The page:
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    Yes cluttermagnet, locust is a fine burner, none better for those long night time burns. Its always good to learn which wood you are cutting and which ones burn better, which are better for shoulder season burns which are easy to spit and which are a bear. I was just saying that its gonna be real hard to differentiate species of oak or ash from one another from a long cut tree top or for that matter, grapple loads.

    To answer you, Downeast are you telling me you can tell the difference between Shingle Oak, Laurel Oak, Burr Oak, Blackjack Oak, Basket oak, Nuthall Oak, Shumard Oak, Black Oak, Post Oak, all of which grow here in Michigan to some extent. not to mention red and white oak(those are pretty easy) and prolly another 1-200 more in the usa just by looking at the bark and shape of the tree? wow guess you folks down east are better at identification than us guys here in Michigan. Now I could swallow you can tell an oak from an ash from a maple in the woods,or maybe even a red oak from white or shingle oak.... but not be able to identify the EXACT species like a Shemard from a blackjack oak just from looking at the bark. same Be it for all the ashes, all the elms, the oaks, or the chestnuts. It just cant be done just from the bark or shape of canopy. Heck I can show you 20 different shapes and bark forms of the same species of tree, the exact same species, they are that broad in shape and color, bark form, all depending on growing conditions,wind, water, soil ect. ect.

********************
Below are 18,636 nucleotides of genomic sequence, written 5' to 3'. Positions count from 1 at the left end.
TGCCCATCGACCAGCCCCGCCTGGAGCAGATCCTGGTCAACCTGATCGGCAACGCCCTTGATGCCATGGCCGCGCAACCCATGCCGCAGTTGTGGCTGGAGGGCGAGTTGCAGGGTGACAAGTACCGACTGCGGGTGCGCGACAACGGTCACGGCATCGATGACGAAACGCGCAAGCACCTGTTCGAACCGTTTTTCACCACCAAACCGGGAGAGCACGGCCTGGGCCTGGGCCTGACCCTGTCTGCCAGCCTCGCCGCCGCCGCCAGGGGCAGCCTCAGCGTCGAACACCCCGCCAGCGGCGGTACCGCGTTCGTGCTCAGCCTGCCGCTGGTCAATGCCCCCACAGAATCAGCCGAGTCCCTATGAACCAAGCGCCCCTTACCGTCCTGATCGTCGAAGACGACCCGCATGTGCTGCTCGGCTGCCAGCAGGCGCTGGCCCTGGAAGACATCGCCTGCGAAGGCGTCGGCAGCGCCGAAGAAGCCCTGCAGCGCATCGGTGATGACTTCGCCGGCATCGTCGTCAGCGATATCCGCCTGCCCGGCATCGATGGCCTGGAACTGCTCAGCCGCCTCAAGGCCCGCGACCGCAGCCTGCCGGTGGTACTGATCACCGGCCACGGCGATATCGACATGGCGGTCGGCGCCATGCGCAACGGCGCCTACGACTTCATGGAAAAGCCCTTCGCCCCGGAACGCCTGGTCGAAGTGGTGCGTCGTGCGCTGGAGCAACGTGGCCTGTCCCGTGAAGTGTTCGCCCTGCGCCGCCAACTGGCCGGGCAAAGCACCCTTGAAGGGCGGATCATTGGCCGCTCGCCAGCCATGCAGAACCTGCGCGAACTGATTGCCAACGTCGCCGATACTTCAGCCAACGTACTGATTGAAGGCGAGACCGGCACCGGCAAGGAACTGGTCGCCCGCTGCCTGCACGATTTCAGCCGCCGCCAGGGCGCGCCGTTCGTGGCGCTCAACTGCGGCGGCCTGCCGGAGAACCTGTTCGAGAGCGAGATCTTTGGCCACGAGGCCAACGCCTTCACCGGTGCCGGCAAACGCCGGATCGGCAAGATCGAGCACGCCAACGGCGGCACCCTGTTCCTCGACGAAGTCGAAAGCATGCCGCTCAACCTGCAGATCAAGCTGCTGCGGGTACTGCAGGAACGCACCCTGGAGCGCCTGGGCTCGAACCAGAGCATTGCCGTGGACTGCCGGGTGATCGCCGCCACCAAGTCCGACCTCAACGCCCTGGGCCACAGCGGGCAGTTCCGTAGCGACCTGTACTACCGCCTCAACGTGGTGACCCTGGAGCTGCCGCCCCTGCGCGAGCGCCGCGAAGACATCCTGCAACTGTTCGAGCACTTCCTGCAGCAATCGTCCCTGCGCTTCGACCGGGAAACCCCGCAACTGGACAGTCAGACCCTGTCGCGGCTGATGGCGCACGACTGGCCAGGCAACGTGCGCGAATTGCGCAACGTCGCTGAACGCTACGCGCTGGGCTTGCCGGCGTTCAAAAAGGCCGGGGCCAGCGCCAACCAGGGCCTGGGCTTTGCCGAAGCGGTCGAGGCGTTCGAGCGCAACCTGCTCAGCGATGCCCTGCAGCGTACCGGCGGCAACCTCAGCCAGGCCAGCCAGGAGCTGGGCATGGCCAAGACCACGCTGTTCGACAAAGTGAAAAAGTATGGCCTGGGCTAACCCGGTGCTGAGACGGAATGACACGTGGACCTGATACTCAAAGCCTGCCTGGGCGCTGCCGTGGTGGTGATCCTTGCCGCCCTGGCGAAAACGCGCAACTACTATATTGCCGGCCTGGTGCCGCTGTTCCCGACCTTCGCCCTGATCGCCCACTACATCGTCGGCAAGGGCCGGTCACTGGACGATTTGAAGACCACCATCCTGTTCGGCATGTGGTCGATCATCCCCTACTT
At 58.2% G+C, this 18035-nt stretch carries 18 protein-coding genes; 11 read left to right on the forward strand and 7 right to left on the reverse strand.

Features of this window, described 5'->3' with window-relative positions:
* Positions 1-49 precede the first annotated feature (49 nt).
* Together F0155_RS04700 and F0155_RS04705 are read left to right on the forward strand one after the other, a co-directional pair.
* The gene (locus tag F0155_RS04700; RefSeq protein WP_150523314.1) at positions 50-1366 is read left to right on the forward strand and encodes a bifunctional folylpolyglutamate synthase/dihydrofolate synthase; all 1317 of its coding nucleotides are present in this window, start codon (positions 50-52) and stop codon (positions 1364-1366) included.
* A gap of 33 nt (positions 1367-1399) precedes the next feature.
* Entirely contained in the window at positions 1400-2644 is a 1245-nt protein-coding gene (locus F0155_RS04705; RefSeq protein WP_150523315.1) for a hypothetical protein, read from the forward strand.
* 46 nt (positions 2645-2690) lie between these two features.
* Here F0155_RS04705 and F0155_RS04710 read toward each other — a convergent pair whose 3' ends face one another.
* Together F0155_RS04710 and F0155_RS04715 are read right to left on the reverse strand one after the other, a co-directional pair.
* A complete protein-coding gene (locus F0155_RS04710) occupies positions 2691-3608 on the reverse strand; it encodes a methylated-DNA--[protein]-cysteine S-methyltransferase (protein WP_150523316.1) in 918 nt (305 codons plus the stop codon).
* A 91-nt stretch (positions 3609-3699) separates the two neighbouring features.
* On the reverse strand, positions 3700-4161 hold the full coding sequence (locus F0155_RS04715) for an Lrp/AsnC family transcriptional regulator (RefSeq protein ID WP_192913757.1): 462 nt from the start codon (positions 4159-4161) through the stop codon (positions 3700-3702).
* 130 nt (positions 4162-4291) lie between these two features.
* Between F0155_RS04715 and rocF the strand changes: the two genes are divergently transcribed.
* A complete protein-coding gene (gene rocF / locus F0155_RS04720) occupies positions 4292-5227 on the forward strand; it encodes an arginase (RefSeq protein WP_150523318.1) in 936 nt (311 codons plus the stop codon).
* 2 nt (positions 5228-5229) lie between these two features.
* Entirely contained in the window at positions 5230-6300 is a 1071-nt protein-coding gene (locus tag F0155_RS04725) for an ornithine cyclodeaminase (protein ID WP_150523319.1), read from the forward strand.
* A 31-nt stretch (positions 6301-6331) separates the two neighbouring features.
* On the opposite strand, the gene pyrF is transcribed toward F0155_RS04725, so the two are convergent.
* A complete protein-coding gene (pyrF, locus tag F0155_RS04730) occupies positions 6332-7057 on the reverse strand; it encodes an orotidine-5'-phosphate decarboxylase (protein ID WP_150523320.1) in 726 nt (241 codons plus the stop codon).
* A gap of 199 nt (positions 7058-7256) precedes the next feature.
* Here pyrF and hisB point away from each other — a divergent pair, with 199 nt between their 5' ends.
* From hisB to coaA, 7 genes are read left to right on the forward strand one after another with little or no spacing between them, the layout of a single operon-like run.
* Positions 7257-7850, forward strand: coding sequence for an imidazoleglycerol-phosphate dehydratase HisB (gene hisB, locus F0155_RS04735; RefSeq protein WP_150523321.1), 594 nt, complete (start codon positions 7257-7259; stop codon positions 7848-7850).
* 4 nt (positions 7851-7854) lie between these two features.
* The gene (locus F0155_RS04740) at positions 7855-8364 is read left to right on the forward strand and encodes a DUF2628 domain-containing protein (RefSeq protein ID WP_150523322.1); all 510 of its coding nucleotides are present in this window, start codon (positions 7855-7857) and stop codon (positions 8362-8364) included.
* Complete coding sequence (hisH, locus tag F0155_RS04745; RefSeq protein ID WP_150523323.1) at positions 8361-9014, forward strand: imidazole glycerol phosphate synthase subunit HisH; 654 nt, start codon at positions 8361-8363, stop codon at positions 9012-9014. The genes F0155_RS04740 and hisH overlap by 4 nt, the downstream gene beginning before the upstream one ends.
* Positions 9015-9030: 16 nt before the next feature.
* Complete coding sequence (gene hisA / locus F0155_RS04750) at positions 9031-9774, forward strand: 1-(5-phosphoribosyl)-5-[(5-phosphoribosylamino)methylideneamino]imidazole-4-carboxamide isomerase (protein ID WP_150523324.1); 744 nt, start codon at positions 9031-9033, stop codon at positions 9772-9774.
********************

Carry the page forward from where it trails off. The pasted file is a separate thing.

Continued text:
16. glacialhills

    glacialhills Member

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    Oh, for anyone who wants to learn more, pick up an audubon field guide to eastern trees(or western trees for you folks out there.)its small and sturdy. And I think the best field guide out there. Keep it in the glove box of your wood getter. and then when you take a break, pull it out and do some field study and see whats growin.(and better yet, whats gonna be burnin') its a good book with color pics and great discriptions for identifying a lot of common species. Helps you learn the many differing species of trees and go one step up from " that is an oak and that is a maple". to that is a black oak and that is a sugar maple.